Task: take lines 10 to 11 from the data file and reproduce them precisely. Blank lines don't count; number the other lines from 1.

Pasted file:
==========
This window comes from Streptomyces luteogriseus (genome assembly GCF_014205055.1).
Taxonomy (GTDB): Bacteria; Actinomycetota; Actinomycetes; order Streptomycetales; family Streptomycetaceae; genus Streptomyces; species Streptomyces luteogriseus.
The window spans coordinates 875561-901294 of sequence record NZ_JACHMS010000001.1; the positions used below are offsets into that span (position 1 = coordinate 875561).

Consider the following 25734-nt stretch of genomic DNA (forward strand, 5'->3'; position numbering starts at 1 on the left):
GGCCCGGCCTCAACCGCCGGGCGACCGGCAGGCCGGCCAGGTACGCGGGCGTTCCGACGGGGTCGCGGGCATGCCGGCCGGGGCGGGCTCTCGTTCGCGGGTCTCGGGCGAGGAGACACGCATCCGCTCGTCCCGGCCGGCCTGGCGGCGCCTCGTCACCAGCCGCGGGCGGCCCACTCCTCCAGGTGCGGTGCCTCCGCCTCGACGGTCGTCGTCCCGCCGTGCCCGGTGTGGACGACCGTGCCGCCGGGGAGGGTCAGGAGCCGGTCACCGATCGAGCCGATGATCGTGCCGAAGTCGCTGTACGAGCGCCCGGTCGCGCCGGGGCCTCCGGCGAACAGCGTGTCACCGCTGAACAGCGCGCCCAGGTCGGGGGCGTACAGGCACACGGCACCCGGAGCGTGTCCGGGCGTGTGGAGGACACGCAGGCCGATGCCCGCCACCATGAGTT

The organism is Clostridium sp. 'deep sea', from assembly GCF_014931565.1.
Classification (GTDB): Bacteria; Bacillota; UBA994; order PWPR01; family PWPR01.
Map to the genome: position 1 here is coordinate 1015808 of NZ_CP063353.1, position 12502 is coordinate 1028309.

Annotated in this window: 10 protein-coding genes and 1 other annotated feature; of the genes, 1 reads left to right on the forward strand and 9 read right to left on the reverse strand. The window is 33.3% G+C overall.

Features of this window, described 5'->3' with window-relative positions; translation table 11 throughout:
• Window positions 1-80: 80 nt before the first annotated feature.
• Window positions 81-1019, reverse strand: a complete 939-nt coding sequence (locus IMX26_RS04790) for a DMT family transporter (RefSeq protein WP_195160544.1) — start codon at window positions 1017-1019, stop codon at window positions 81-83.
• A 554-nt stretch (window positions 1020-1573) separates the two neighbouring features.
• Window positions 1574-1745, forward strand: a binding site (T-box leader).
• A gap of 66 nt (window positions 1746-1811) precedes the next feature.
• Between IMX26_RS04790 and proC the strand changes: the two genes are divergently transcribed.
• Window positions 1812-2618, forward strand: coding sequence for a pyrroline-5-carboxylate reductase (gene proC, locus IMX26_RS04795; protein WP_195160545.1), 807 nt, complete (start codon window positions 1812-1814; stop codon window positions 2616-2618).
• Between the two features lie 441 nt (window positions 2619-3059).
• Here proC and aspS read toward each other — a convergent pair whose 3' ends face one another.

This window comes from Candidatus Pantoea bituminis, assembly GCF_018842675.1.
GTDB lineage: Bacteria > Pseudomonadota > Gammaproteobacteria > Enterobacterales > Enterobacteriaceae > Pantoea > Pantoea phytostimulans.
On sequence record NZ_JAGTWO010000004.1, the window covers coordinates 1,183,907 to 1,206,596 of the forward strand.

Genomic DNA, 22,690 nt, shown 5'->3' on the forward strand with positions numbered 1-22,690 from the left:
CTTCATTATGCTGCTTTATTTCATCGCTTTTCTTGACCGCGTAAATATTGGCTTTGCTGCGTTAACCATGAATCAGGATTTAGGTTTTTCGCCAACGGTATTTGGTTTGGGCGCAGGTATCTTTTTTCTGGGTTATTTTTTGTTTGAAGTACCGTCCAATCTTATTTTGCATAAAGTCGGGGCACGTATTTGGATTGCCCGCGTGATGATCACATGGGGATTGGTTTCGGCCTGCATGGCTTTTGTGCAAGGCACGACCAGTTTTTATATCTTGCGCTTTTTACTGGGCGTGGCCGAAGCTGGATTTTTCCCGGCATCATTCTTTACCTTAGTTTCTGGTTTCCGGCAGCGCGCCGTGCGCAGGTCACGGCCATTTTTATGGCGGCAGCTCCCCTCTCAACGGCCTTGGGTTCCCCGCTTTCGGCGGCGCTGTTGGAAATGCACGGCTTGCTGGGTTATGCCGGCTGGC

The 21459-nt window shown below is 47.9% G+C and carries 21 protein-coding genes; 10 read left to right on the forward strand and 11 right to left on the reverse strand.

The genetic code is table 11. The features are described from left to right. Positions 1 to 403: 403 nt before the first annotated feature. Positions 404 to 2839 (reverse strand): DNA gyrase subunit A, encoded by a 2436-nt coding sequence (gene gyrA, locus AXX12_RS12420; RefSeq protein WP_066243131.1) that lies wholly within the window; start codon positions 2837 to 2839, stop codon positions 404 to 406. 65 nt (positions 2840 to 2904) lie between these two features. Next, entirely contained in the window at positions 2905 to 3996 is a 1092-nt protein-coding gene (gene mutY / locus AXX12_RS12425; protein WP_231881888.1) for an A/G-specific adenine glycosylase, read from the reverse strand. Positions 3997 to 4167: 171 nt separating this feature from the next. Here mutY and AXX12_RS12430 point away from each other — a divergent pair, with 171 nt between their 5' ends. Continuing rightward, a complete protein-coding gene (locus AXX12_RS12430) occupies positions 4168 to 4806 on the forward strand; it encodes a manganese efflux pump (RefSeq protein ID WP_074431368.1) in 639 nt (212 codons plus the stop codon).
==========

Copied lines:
Features of this window, described 5'->3' with window-relative positions; translation table 11 throughout:
• Window positions 1-80: 80 nt before the first annotated feature.